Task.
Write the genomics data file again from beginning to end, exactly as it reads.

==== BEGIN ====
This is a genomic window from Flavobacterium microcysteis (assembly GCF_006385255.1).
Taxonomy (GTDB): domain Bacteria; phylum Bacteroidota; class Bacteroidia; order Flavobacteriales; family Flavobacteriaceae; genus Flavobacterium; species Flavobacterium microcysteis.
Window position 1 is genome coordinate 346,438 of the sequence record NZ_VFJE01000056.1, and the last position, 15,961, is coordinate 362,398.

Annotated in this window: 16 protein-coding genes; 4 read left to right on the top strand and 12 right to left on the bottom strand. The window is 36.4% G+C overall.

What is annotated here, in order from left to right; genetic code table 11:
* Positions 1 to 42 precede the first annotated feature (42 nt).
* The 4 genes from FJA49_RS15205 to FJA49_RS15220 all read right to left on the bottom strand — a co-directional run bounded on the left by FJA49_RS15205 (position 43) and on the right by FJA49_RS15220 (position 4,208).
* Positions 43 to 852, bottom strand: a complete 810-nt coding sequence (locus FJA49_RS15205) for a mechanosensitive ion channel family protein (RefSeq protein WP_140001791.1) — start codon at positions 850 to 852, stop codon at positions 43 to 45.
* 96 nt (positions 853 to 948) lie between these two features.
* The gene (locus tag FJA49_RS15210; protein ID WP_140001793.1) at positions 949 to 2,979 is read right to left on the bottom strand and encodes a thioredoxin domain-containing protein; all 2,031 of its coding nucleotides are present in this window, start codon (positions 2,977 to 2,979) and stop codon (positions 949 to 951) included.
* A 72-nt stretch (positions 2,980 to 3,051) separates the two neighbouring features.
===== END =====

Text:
This is a genomic window from Flavobacterium microcysteis (assembly GCF_006385255.1).
Taxonomy (GTDB): domain Bacteria; phylum Bacteroidota; class Bacteroidia; order Flavobacteriales; family Flavobacteriaceae; genus Flavobacterium; species Flavobacterium microcysteis.
Window position 1 is genome coordinate 346,438 of the sequence record NZ_VFJE01000056.1, and the last position, 15,961, is coordinate 362,398.

Annotated in this window: 16 protein-coding genes; 4 read left to right on the top strand and 12 right to left on the bottom strand. The window is 36.4% G+C overall.

What is annotated here, in order from left to right; genetic code table 11:
* Positions 1 to 42 precede the first annotated feature (42 nt).
* The 4 genes from FJA49_RS15205 to FJA49_RS15220 all read right to left on the bottom strand — a co-directional run bounded on the left by FJA49_RS15205 (position 43) and on the right by FJA49_RS15220 (position 4,208).
* Positions 43 to 852, bottom strand: a complete 810-nt coding sequence (locus FJA49_RS15205) for a mechanosensitive ion channel family protein (RefSeq protein WP_140001791.1) — start codon at positions 850 to 852, stop codon at positions 43 to 45.
* 96 nt (positions 853 to 948) lie between these two features.
* The gene (locus tag FJA49_RS15210; protein ID WP_140001793.1) at positions 949 to 2,979 is read right to left on the bottom strand and encodes a thioredoxin domain-containing protein; all 2,031 of its coding nucleotides are present in this window, start codon (positions 2,977 to 2,979) and stop codon (positions 949 to 951) included.
* A 72-nt stretch (positions 2,980 to 3,051) separates the two neighbouring features.